Additionally...'Done Right'...also means to NOT destroy the Peninsula. They will only get one chance at it and ruination FOREVER if they don't get it right. I do NOT want an aerial alignment, as CHSR has proposed, which has a mean average height of around 54 FEET above the mean surface or roadway. Berlin Wall anyone? There is historical information of an aerial alignment and it is the San Francisco. Well documented in many, many web pages/images/etc and here are just a few http://www.wayfaring.com/waypts/show/26748 http://www.sfgate.com/cgi-bin/blogs/parenting/detail?entry_id=63925 http://www.streetfilms.org/lessons-from-san-francisco/ This has images of before, during and after tearing down that aerial freeway system. A potential for the Peninsula Caltrain's electrification plans also (the last time I looked) is an aerial alignment and am afraid no difference from CHSR's plans. CHSR has proven (documented in most all news media) to NOT listen to the public. A good example of this is with the Central Valley and their complaints, which is almost EXACTLY the same issues the Peninsula residents brought up years ago. Ditto CHSR's steam roller methods (not listening or addressing the public's concerns). I am a fan of HSR and think it is the next generation transportation. Just like the canal system, rail roads, highway system, air line system and now HSR....but....it needs to be done right, or not at all...at this time.
Ben Toy August 18, 2011 at 05:15 PM
Jim, a dream of mine...is that if 'done right', either/or both CHSR and Caltrain would be tunneled or depressed/covered the whole length of the Peninsula. That then would have the existing rail line covered or removed to have a green belt from San Francisco to San Jose. Tree lined on both sides and grass/paths/etc for pedestrians and bicyclists. The current train stations would then become rest stops and also serve the trains 'down there' and be air shafts. I'd love to take the neighborhood kids and ride down to San Jose or as far as we wished to. Then with San Mateo's pedestrian & bicycle plans to have a East/West artery along the 16th ave canal...we would have several East/West arteries connecting the Bay Trail. Ditto this for the other cities along the Peninsula and what a 'more' wonderful place the Peninsula would become !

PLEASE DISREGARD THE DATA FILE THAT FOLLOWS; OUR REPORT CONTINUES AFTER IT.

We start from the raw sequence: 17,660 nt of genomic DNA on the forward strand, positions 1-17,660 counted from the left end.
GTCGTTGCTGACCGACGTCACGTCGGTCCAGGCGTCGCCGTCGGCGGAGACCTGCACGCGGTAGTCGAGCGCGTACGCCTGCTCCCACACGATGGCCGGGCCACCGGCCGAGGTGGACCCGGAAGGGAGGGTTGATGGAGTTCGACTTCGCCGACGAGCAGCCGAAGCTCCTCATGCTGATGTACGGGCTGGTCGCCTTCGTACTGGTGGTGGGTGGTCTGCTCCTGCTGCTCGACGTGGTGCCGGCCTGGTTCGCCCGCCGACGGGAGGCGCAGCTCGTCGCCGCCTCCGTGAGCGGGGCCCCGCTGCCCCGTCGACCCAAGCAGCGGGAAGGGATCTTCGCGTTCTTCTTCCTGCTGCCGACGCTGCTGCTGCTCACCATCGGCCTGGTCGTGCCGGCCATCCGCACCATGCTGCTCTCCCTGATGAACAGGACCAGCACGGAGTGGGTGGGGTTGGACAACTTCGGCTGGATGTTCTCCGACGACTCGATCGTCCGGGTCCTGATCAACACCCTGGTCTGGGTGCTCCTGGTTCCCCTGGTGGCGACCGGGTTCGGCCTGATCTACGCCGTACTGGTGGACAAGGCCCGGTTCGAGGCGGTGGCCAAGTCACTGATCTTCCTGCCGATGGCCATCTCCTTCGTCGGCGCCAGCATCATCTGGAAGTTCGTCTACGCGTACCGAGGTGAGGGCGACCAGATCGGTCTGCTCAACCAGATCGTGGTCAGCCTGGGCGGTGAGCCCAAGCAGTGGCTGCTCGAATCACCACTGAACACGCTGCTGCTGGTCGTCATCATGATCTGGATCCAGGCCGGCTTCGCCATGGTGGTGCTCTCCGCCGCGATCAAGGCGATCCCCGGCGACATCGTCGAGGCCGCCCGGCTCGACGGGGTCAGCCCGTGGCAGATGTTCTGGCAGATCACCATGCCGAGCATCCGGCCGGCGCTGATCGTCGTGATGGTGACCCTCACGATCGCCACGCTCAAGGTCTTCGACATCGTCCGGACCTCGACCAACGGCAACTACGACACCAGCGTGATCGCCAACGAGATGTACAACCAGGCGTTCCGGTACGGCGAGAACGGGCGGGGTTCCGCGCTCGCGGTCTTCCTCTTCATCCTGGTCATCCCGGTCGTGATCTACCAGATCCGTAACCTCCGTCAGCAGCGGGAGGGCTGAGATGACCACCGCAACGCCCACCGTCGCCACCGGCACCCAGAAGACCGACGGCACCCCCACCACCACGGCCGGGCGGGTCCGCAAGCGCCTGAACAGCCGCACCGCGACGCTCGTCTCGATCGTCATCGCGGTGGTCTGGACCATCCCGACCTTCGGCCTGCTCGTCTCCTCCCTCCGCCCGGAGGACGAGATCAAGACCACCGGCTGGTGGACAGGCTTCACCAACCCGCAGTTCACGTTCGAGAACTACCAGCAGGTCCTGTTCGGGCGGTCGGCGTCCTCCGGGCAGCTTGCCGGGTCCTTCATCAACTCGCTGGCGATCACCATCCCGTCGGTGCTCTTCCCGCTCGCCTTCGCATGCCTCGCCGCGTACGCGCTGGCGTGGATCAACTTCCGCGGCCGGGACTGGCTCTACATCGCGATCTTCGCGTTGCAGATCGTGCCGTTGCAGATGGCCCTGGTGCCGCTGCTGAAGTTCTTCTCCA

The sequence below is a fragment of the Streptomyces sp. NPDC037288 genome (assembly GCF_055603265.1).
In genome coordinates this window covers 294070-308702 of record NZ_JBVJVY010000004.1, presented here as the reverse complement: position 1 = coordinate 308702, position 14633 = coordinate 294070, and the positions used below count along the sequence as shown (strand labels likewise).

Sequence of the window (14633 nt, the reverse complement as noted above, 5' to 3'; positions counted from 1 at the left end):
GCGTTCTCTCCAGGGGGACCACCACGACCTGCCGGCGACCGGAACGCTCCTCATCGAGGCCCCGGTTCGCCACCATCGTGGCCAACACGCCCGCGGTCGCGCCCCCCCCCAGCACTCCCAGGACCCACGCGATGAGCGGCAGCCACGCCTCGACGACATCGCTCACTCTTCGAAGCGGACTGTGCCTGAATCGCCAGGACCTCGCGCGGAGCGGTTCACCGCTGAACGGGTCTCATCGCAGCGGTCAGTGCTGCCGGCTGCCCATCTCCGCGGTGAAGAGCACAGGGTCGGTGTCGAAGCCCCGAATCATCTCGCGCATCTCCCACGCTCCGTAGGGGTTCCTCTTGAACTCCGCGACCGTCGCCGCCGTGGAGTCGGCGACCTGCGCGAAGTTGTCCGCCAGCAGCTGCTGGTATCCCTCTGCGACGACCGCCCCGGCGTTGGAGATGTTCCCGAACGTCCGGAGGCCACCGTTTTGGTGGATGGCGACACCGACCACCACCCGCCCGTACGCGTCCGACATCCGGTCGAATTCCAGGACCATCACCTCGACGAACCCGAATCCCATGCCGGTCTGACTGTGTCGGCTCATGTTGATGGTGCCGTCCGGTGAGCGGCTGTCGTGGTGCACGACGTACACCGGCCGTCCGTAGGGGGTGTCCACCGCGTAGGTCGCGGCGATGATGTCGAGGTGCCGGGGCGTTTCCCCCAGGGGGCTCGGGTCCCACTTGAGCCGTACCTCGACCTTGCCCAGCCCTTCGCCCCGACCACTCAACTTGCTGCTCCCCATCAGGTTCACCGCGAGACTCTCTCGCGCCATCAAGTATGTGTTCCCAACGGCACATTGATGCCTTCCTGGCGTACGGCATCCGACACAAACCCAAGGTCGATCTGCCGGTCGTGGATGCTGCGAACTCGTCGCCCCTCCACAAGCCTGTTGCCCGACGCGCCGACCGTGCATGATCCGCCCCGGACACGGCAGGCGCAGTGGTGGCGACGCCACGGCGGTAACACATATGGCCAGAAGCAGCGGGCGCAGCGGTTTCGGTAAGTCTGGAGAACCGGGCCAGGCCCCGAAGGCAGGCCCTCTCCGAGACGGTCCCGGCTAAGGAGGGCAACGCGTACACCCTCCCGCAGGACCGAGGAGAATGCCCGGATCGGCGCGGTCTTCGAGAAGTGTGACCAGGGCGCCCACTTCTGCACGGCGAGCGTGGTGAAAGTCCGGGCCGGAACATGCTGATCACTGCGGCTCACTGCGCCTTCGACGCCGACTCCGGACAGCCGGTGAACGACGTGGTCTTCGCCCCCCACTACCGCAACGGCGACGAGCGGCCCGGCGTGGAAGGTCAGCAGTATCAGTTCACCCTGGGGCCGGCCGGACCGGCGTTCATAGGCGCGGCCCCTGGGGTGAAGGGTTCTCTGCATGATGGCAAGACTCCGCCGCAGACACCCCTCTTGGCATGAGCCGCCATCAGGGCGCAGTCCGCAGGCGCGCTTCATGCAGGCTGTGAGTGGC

Ben Toy August 18, 2011 at 05:24 PM
Attended last nites presentation by Caltrain/PCJB and Peninsula Freight Rail Users Group. Liked the simulation developed by LTK Engineering. Asked if this simulation has any 'margin of error'. Meaning that it has some fudge factor and that most folks take these things as an 'absolute'. Since decisions are going to be made based on these simulations, asked that they find out what the margin of error is and to run a simulation of a known and controlled EXISTING run. That will tell whether the simulation is spot on or has some margin of error. That then would provide a better vision of the simulations of a train running at 110MPH or whatever speed it will run at (79MPH and 110MPH were mentioned) Tunneling or trench/covered would then remove the need for those nasty horns the freight trains blow during the night.
Win Reis August 23, 2011 at 03:59 PM
How about instead we follow the Legislative Analyst's recommendation and spend the $7M it takes to shut down this ridiculous boondoggle that we can't afford. Bonds were passed based on lies and deliberate misinformation as to both the costs and revenue expectations. The $30B cost estimate is now more than doubled and if you believe those numbers I have a bridge to sell you too. We also now know that the ridership (revenue) expectations were DELIBERATELY overinflated to make the numbers look plausible. How much less damage would Sacramento be doing to public education if they weren't spending money on this ridiculous project?